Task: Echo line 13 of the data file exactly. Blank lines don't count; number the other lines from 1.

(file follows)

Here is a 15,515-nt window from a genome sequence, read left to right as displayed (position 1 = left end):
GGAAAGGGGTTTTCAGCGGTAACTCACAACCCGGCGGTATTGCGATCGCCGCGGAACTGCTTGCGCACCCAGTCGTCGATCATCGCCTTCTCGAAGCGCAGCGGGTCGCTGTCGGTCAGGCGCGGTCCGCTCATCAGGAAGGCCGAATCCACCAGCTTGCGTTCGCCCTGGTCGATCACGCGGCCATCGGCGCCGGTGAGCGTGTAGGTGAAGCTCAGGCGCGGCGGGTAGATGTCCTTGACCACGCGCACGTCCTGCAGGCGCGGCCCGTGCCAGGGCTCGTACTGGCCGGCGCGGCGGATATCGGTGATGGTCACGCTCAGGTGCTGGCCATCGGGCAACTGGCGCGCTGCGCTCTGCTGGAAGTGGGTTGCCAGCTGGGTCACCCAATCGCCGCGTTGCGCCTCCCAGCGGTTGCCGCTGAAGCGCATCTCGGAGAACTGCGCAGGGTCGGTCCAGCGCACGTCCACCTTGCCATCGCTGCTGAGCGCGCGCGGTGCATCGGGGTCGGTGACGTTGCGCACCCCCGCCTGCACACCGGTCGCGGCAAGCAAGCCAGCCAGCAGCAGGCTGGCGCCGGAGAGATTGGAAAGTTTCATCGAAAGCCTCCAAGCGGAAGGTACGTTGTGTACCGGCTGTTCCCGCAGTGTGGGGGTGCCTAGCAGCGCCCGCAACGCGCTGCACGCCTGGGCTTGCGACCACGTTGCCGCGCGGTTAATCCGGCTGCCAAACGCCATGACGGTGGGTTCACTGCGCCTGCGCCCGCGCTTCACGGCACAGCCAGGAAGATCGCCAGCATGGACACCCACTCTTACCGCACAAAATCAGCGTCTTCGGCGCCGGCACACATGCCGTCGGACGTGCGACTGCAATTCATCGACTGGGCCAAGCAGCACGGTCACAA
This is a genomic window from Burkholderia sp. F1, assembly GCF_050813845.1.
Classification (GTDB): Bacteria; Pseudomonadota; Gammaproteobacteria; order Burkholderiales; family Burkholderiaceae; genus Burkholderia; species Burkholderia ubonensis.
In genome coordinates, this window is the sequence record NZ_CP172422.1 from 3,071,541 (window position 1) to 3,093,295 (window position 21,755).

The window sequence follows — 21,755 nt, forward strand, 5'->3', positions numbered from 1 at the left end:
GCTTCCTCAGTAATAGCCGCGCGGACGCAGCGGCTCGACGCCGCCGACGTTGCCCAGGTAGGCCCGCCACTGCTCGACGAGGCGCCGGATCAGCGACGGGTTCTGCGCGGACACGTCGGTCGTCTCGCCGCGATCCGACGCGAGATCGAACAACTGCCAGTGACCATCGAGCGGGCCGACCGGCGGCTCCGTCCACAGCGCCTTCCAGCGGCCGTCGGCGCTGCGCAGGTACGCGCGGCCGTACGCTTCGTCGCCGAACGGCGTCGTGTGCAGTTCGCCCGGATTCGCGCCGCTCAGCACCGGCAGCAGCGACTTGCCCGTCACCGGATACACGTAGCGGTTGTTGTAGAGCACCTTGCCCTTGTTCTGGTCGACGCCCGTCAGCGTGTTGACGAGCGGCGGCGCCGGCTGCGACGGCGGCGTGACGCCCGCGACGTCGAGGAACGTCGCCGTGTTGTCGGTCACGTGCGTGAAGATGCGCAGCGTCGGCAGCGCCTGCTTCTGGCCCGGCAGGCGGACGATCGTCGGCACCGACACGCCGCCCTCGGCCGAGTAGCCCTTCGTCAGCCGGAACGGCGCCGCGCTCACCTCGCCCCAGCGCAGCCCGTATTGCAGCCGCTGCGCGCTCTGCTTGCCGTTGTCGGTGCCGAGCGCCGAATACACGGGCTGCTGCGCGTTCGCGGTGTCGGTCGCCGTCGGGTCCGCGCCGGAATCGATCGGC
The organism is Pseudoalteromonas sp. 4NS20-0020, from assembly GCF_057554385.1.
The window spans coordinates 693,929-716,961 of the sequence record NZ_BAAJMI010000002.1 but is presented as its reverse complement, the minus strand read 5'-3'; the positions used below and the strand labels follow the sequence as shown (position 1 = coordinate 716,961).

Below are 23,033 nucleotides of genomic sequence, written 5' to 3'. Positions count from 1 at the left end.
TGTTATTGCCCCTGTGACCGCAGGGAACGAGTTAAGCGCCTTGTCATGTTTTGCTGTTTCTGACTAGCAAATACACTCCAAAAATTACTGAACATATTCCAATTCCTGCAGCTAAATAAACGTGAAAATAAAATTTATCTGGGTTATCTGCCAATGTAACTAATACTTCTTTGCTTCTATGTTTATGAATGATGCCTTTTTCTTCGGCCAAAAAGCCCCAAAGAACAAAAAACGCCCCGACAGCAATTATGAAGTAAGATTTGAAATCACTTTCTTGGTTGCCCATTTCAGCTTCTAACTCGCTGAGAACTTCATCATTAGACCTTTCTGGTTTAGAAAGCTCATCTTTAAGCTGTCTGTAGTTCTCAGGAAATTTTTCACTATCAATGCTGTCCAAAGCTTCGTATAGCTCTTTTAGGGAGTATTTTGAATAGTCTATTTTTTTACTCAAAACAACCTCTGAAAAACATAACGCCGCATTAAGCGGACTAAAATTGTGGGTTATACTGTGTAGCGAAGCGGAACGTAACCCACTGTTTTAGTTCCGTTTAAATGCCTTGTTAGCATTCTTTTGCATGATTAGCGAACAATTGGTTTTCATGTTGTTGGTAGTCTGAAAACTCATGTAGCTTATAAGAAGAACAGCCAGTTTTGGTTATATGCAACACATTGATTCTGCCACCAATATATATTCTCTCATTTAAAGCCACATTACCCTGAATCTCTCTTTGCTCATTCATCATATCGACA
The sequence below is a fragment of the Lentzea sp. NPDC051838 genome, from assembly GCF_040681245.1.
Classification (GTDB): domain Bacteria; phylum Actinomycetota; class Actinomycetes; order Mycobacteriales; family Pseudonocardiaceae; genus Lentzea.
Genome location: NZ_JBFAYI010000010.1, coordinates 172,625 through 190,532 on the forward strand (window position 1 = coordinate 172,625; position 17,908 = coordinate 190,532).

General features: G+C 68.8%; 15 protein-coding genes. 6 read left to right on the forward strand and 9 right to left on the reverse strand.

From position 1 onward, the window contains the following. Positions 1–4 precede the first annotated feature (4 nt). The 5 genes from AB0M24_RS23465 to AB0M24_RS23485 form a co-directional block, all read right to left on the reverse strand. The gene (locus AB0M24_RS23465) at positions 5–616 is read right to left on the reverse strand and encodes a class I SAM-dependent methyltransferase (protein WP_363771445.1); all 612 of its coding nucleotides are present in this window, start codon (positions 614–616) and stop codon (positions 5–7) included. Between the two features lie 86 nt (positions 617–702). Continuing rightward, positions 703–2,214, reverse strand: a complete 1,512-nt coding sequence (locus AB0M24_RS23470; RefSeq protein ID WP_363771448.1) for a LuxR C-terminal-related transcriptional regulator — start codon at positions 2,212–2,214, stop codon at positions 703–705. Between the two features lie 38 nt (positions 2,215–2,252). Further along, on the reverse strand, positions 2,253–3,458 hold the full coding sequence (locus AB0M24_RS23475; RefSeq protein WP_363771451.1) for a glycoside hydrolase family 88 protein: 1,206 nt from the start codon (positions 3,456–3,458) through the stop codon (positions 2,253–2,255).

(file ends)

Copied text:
Classification (GTDB): domain Bacteria; phylum Actinomycetota; class Actinomycetes; order Mycobacteriales; family Pseudonocardiaceae; genus Lentzea.